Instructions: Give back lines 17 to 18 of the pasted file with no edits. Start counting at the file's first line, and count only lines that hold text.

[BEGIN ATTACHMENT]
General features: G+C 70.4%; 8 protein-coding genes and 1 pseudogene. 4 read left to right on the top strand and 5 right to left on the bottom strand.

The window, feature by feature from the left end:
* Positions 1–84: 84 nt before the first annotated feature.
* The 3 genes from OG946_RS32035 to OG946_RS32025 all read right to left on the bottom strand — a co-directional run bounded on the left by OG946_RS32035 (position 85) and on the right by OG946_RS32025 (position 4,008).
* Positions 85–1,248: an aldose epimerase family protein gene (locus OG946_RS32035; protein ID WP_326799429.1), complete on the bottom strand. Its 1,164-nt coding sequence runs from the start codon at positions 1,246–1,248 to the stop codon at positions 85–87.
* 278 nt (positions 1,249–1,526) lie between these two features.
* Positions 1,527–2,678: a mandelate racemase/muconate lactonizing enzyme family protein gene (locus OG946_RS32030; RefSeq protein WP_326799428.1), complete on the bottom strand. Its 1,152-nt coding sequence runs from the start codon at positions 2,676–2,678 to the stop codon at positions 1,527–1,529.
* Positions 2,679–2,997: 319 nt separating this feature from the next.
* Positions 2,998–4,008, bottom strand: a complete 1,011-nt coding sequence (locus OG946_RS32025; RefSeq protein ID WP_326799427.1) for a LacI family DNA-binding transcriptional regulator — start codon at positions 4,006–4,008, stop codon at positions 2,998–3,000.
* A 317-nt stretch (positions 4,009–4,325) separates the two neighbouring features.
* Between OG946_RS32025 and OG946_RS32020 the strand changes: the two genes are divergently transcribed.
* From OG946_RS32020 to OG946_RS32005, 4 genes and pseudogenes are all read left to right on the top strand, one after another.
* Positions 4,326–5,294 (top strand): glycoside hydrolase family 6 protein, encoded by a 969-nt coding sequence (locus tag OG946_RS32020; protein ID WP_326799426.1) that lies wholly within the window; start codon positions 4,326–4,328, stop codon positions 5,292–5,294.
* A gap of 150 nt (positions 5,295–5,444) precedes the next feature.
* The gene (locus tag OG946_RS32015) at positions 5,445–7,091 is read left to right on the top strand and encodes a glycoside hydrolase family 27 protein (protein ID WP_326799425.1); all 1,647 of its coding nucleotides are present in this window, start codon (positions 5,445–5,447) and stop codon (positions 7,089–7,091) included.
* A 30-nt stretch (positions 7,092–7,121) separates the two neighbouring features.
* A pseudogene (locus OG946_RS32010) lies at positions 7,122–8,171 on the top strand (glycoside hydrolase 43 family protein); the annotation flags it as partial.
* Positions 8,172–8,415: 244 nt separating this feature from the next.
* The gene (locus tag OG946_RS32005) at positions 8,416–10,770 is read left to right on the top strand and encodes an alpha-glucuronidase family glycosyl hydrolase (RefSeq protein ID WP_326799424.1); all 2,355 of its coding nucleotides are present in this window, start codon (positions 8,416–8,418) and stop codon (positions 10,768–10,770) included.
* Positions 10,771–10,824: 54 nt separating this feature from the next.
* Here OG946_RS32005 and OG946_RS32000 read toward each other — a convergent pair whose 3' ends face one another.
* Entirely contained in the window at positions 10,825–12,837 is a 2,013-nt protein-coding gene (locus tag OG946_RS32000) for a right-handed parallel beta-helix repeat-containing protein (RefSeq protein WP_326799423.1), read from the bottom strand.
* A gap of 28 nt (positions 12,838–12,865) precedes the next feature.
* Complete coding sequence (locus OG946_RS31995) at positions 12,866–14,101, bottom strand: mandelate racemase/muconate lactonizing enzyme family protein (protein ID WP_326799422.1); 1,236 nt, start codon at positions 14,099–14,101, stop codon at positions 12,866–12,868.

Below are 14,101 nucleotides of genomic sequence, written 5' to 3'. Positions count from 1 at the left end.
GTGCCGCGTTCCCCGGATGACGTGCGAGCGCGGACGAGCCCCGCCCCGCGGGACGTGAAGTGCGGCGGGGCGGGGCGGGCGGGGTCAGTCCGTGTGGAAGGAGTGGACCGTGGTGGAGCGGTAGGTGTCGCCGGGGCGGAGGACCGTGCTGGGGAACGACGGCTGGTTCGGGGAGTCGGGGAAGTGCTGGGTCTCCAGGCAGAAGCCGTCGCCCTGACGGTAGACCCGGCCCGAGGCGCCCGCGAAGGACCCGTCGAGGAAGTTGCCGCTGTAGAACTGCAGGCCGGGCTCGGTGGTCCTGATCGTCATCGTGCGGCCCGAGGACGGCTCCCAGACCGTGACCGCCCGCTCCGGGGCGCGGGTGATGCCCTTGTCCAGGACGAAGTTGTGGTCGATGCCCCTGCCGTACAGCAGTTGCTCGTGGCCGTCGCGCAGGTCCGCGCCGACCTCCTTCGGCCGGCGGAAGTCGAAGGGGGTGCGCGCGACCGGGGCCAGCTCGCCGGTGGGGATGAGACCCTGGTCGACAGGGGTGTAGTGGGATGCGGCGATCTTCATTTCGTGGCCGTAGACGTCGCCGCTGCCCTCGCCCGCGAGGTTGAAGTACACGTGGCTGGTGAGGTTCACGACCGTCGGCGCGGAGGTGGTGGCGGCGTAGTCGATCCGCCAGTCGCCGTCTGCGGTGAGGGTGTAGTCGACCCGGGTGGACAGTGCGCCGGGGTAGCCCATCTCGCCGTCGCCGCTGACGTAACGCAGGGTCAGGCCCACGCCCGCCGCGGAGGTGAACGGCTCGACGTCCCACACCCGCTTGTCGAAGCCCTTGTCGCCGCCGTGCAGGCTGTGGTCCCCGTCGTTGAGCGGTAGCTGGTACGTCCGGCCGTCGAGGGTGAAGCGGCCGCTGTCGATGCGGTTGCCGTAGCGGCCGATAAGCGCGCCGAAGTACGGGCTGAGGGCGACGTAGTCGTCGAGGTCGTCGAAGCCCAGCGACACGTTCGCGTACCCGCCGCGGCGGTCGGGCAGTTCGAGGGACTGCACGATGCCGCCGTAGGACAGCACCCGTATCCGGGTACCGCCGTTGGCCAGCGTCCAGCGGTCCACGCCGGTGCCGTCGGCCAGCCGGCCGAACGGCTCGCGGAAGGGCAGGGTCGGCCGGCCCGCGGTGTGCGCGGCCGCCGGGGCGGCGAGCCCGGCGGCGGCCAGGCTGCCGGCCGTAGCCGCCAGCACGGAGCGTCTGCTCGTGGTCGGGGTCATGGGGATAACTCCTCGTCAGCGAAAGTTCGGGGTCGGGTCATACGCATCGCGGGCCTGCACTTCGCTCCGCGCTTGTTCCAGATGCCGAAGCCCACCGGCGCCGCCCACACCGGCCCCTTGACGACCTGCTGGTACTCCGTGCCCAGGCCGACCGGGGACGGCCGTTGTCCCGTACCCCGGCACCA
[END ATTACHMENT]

* A pseudogene (locus OG946_RS32010) lies at positions 7,122–8,171 on the top strand (glycoside hydrolase 43 family protein); the annotation flags it as partial.
* Positions 8,172–8,415: 244 nt separating this feature from the next.